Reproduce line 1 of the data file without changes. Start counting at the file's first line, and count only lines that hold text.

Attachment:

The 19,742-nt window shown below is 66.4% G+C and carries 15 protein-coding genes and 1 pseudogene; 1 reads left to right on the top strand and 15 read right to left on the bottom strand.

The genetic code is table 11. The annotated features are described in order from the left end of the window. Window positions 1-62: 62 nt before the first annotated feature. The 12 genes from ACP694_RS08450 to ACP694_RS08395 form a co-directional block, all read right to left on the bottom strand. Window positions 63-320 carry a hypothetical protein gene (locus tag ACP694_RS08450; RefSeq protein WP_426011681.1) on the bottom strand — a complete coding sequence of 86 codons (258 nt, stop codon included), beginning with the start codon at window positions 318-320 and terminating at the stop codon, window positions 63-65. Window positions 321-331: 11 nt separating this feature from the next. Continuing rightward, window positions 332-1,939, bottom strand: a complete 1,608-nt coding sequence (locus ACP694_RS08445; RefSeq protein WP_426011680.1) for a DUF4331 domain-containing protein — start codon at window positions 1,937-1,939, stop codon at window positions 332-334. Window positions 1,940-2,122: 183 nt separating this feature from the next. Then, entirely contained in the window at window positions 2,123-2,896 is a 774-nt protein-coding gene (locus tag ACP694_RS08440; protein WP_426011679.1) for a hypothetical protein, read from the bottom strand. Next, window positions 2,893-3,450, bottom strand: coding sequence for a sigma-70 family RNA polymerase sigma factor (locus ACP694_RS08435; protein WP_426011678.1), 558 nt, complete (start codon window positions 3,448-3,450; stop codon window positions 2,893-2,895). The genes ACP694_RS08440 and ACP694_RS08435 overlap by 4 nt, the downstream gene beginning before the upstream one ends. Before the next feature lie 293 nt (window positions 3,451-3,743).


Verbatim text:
The 19,742-nt window shown below is 66.4% G+C and carries 15 protein-coding genes and 1 pseudogene; 1 reads left to right on the top strand and 15 read right to left on the bottom strand.